Microfinance Outreach to the Poorest: A Realistic Objective?
This article from the Asian Development Bank newsletter ‘Finance for the Poor’ identifies three camps of thought on the issue of financial services for the poorest. The different assumptions and arguments of each camp is examined to see if they are valid. The core issue is whether it is realistic to expect that microfinance services can be provided to the poorest on a sustainable and large-scale basis.
This article does give a useful overview of the problems faced in providing financial services for the poorest and makes the crucial point that financial services do not create economic opportunities; they only allow people to take advantage of economic opportunities created by other interventions. The author concludes that to reach the poorest, it is necessary to design appropriate products and innovative delivery mechanisms that can enable financial services to be provided at affordable prices. Strong institutions are also needed, together with adequate investment in social and physical infrastructure.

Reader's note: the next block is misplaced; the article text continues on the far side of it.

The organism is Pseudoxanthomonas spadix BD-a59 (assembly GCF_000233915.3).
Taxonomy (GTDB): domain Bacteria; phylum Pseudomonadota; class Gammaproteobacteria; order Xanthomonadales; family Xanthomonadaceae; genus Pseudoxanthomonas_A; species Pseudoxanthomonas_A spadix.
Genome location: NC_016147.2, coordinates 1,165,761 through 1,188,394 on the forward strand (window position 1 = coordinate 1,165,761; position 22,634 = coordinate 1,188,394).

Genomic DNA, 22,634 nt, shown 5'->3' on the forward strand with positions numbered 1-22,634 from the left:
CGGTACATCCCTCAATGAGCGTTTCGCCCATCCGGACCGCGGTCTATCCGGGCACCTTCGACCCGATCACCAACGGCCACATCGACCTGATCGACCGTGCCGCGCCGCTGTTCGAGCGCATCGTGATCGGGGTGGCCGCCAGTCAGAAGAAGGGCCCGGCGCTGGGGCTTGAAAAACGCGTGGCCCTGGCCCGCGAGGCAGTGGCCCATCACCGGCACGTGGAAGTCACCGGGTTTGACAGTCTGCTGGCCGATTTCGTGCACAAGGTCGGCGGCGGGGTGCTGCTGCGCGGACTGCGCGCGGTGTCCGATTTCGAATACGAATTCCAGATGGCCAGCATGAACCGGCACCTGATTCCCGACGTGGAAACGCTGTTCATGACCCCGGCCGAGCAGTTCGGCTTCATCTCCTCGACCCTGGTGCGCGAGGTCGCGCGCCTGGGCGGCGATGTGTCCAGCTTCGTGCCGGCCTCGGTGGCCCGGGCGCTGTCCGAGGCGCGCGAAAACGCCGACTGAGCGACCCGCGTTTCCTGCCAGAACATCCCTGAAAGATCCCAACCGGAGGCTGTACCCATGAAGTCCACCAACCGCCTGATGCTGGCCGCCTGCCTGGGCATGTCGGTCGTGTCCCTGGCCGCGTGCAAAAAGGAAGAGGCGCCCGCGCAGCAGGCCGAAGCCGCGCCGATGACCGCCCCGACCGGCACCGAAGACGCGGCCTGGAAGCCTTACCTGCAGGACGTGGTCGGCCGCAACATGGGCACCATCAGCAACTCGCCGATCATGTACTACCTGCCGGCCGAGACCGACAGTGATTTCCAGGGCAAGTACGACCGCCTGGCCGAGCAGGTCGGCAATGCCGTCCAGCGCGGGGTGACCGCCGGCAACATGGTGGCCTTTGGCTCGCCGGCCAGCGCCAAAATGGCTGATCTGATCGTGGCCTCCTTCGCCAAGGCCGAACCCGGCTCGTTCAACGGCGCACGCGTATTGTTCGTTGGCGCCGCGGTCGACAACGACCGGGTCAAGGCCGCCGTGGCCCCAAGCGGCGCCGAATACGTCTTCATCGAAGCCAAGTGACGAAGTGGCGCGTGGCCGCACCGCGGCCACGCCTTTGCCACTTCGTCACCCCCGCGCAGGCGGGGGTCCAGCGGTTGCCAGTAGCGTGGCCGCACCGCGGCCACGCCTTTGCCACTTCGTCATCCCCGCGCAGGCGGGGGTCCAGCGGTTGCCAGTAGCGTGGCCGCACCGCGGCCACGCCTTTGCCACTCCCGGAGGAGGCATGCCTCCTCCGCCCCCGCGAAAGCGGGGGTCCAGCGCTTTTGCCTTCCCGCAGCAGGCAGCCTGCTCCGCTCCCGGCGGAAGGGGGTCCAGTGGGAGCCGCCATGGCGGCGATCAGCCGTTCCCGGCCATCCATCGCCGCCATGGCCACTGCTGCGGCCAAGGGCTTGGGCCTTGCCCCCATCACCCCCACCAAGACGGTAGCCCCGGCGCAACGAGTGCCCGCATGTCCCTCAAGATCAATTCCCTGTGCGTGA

This is a good quotation which is cited in the article: “Credit should be a lubricant for the engine of feasible and profitable activities; if the lubricant is mistaken for the engine, the borrower may end up in a debt trap.”